View Full Version : Training vs reality

28th May 2002, 15:24
I got this from the Shuto thread here in the karate forum.
In that thread people were discussing the pro's and con's of the shuto and how to apply it properly. The issue of the 'large movement from the ear' vs a smaller circle came up.
I was taught w/ the large movement in multiple styles. In 1 style (my current) as my training progressed, I was taught to make the movement smaller and smaller, until now, i can deliver a shuto w/ more than sufficient force with my hand already out at my center line.
This seems to be a common training practice, teach large movements at low levels and tighten the movements as the students progress.
I guess I'm asking very general questions here:
How many people employ this training method?
At what point do you begin to make your students tweak their movements?
How many of your students get this?
There is another side to this, a problematic side. How many people do you guys think learned the wrong way and now teach the wrong way not knowing they need to adjust as they go?

Budoka 34
28th May 2002, 17:20
As my Instructor says: " First you learn to paint in broad strokes, then you fill in the detail." Gross motor skills (which you revert to under stress) must be developed first, then stronger more finite motions can be developed.
From my experience many "modern" karate instructors and students forget this. It's that western "instant gratification" thing all over again, I see this in many new students.
"Why do I have to stand in KoKutsudachi? I'm not going to fight like that!"
As my Instructor says: "The answers are in the training."

As for something being taught, "the wrong way", I try to remember that all styles are, after all, made up.
In other words, to each his/her own.


Shitoryu Dude
28th May 2002, 17:45
Reminds me of the zillion and one self-defense techniques I "learned" while taking Kenpo. That was nearly 20 years ago and I couldn't perform more than 5 of them today "properly". I did take from it a very good understanding of how to put together such techniques on the fly without really thinking about it. The constant repetition of executing what amounted to the same dozen or so blocks, kicks and strikes to just about every target on the body from every angle and stance leaves you very capable of using them anytime/place without thought.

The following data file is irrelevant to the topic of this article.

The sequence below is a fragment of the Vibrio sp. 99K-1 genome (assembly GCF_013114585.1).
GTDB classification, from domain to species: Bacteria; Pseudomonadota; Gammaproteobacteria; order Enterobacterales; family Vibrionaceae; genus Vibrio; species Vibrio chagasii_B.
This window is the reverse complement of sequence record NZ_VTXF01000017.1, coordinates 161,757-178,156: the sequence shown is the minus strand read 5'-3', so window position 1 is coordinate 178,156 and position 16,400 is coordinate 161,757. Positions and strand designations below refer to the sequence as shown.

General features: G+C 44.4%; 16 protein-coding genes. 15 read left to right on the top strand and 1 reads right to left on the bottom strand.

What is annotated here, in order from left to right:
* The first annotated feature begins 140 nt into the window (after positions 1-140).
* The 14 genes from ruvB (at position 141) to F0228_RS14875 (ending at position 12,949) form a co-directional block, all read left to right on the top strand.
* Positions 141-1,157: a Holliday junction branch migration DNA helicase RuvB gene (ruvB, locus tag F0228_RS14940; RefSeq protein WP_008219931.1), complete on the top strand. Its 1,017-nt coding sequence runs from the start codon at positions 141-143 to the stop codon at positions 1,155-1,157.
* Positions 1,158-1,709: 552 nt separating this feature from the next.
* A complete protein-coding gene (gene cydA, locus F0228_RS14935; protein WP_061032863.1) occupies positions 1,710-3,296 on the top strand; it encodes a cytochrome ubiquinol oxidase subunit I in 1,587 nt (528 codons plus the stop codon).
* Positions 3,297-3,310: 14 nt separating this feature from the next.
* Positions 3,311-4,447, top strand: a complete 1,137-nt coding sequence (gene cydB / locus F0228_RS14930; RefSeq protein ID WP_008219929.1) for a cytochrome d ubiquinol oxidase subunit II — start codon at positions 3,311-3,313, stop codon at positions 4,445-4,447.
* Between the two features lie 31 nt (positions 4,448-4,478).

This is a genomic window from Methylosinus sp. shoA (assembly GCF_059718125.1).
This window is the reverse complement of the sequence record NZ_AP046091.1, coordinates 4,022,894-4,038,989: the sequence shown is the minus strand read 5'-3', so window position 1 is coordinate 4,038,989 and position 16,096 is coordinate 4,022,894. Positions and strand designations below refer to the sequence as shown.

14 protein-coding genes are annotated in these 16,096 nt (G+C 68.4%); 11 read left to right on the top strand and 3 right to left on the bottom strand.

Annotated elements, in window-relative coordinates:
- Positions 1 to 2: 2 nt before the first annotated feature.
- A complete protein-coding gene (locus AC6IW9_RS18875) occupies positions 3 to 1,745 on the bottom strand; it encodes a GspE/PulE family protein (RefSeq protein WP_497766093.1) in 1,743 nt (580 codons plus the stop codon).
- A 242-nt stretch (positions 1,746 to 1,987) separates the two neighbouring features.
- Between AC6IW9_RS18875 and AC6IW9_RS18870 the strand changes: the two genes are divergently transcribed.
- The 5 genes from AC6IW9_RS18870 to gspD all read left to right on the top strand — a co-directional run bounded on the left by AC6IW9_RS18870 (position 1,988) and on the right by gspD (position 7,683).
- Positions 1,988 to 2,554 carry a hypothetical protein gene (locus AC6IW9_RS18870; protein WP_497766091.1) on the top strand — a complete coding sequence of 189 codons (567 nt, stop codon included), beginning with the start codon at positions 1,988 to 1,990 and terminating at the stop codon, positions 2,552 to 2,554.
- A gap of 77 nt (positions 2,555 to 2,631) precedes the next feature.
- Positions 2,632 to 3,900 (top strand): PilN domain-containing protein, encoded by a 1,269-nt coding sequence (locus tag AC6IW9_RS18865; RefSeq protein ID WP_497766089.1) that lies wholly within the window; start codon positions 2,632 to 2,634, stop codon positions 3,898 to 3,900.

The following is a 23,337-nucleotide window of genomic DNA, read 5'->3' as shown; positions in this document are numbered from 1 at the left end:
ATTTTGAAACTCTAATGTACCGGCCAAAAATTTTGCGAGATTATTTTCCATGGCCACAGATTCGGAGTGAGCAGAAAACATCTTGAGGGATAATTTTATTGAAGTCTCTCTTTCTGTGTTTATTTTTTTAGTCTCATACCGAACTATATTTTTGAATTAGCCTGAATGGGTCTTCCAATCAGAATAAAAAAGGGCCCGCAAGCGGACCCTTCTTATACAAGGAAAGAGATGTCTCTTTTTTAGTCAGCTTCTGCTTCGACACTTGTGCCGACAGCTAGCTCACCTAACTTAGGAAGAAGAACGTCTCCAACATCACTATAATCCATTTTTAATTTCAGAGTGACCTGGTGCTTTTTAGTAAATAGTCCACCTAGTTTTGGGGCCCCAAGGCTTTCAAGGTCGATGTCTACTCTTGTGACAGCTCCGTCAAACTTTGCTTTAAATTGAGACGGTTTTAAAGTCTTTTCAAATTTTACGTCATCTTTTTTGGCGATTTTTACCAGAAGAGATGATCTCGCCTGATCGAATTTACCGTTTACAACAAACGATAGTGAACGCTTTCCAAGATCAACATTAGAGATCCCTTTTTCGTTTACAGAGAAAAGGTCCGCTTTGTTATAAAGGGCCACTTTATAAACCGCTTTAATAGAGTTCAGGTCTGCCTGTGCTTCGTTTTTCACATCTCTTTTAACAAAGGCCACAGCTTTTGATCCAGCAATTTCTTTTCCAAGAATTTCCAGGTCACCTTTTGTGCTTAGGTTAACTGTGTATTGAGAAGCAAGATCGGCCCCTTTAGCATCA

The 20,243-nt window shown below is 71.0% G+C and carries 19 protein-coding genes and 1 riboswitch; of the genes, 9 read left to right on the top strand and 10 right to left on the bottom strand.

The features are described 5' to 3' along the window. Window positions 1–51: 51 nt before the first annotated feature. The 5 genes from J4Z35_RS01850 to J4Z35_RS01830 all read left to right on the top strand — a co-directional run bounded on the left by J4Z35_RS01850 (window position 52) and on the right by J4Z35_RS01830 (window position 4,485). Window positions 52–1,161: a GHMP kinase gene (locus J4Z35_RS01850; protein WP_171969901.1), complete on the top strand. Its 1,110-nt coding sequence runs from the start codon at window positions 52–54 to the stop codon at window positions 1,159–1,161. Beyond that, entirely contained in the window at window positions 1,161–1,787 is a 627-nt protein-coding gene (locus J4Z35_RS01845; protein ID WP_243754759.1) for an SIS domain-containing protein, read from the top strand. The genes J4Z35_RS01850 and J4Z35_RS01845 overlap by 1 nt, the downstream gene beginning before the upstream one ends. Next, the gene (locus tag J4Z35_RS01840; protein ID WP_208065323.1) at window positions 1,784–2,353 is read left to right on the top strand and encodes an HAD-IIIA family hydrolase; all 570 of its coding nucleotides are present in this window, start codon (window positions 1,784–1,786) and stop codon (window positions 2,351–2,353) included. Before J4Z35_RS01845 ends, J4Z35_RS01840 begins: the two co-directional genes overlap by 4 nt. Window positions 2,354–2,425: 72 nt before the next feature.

The beginner will use the taught techniques until such time as they no longer need to have their actions thought out in advance for them. After that they will look upon them as the training tool that they are.


30th May 2002, 13:24

Nobody blocks with shuto uke in kokutsu dachi and counters then with nukite in zenkutsu dachi. Shuto uke is a MOVEMENT which came from the kata. This MOVEMENT says (for example) that you grab your attackers wrist, pull him to you, and strike with your hand to his throat.

All MOVEMENTS in the kata must be considered!!! I recommend for more "Karate's Grappling Methods - Understanding kata and bunkai".

What I would like to say!? A short Shuto uke is a wrong Shuto uke ... at least in prescribed kata ... if you've built up your own kata you have your own MOVEMENTS which can say "don't grab the wrist of the attacker rather than strike immediately".

31st May 2002, 03:14

This is precisly what we do at my dojo, which places a major emphasis on impact power. When a student first begins training, the most emphasis is put on the reverse punch, and hip rotation. It's really funny to watch, b/c the poor student looks more like a dancer than a karateka. As they learn to control and maximize their hip movement, sensei will focus in on other parts of the punch - aligning the muscles, extending the stroke, locking out the stance, and isolating and directing the body movement.

The punch begins like a normal karateka's thrust, but later is moved up to a boxer's stance with the same principles, yet less motion and telegraphing - and more impact. It takes years upon years to learn the best combination of movement and power - where there is too much telegraphing or too little power. Refined motions and maximized utility of technique is the mark of an expert karateka.